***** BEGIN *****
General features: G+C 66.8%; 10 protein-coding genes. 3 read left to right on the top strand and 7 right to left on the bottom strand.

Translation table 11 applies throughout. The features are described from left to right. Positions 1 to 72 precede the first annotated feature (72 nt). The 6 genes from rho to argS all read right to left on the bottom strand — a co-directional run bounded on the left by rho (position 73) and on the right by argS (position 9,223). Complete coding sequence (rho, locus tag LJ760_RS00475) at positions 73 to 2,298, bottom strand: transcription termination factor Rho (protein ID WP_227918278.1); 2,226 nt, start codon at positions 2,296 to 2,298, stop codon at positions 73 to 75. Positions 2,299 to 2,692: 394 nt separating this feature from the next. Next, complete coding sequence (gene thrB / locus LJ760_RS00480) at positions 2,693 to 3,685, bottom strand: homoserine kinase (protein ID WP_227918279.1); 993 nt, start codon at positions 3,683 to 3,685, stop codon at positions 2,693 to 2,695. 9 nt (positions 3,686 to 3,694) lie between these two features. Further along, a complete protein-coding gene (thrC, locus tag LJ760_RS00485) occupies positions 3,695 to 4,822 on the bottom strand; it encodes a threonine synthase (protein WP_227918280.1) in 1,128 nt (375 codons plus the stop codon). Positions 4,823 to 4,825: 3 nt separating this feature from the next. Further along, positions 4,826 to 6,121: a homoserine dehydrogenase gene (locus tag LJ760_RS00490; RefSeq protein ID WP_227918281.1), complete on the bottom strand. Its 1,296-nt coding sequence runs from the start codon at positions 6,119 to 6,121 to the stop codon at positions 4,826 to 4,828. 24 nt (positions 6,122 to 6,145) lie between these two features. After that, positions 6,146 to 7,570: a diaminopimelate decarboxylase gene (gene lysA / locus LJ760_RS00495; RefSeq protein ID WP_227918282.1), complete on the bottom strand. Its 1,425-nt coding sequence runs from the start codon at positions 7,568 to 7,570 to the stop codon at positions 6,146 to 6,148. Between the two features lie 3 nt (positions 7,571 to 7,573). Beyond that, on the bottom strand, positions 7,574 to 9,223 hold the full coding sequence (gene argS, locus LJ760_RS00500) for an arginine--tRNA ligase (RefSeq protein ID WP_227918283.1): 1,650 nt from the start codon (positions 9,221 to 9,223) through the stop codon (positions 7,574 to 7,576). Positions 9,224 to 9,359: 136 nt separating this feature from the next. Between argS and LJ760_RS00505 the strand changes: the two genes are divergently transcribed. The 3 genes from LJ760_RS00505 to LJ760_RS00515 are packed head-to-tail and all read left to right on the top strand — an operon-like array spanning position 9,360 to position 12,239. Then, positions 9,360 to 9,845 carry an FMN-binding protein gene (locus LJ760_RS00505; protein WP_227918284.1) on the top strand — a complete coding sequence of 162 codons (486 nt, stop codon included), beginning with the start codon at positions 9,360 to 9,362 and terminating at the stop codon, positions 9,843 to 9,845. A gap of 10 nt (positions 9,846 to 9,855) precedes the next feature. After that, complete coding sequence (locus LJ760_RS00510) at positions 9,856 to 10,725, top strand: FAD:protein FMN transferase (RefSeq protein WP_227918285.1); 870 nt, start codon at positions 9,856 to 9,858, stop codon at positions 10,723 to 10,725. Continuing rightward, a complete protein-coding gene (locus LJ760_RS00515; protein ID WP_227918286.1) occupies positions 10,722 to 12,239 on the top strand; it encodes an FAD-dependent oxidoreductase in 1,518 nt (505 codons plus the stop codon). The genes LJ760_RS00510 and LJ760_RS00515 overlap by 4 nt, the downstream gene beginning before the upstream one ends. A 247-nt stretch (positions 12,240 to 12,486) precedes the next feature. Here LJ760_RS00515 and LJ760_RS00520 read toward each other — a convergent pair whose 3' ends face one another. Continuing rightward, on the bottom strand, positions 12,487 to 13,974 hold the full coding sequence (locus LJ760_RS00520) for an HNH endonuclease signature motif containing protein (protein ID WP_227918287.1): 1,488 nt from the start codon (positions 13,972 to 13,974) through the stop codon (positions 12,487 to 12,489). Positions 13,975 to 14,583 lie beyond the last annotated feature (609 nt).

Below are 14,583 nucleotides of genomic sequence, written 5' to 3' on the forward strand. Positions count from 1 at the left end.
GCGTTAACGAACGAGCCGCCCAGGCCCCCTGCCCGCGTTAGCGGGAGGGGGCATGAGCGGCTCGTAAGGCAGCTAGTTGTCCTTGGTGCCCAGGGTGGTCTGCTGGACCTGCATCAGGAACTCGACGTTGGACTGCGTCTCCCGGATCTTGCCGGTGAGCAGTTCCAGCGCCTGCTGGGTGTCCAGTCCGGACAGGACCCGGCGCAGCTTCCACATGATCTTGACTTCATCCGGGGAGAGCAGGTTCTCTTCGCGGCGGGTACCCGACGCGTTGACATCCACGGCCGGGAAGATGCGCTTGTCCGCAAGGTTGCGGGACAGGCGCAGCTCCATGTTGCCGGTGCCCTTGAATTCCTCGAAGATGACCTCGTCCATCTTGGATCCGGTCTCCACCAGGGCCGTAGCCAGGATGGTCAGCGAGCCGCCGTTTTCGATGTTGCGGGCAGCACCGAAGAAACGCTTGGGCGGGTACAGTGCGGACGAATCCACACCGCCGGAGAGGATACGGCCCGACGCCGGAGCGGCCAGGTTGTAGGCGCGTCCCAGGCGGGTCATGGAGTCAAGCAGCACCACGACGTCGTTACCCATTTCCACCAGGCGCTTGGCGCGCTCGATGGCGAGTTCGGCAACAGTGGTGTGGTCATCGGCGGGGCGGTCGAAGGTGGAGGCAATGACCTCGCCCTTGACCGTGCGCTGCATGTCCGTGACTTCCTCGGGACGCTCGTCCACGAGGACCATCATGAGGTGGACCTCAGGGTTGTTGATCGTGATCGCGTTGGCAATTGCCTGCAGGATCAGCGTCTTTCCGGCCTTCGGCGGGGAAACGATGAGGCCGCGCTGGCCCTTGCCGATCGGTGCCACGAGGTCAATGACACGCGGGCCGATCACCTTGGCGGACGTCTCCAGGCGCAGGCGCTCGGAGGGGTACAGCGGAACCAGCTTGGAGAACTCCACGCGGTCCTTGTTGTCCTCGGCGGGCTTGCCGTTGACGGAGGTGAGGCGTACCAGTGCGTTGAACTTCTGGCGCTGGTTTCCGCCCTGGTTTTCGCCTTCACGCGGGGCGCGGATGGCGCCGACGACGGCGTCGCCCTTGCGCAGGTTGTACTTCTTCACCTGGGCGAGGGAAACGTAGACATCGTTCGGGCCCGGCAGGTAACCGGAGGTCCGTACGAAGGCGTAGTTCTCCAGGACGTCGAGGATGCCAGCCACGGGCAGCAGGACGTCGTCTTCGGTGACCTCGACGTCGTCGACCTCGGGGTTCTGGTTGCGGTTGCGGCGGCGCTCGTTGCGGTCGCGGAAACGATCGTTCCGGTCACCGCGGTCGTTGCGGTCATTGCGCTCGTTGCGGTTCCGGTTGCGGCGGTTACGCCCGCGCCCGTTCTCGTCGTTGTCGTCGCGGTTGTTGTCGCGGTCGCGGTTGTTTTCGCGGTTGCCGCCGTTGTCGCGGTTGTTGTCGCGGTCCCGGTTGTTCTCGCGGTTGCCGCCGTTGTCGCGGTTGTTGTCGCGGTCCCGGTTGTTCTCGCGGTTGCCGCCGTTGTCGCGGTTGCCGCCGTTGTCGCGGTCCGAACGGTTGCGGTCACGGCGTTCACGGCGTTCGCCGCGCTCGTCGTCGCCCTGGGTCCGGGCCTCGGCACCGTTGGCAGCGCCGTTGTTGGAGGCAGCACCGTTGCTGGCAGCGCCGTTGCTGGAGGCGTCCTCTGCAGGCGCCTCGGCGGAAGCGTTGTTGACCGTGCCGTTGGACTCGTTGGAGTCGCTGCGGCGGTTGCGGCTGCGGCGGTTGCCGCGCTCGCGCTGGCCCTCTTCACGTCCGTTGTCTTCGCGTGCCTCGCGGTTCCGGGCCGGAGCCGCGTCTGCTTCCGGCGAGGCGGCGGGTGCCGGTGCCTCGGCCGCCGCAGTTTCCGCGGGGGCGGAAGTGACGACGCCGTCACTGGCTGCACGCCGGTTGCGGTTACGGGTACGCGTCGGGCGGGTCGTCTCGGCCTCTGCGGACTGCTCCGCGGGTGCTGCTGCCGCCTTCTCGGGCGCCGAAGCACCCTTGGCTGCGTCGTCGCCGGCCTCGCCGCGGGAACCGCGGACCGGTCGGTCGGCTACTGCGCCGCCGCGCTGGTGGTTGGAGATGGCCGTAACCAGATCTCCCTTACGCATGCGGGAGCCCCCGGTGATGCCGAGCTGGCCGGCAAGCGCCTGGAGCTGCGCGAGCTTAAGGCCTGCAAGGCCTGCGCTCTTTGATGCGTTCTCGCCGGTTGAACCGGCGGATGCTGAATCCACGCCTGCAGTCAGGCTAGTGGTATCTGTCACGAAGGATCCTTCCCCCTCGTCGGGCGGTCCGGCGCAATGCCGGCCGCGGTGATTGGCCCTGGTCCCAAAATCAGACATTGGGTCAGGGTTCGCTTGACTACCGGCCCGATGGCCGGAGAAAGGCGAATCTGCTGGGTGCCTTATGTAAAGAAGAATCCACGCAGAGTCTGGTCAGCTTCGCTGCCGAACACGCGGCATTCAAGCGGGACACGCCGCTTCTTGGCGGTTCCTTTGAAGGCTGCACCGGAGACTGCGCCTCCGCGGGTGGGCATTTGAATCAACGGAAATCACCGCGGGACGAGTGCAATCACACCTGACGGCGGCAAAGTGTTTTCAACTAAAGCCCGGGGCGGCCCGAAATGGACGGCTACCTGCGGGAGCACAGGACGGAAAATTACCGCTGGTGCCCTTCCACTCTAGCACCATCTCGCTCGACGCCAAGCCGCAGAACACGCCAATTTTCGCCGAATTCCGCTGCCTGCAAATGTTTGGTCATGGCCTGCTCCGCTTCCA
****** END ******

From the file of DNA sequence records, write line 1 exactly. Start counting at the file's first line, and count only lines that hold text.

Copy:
General features: G+C 66.8%; 10 protein-coding genes. 3 read left to right on the top strand and 7 right to left on the bottom strand.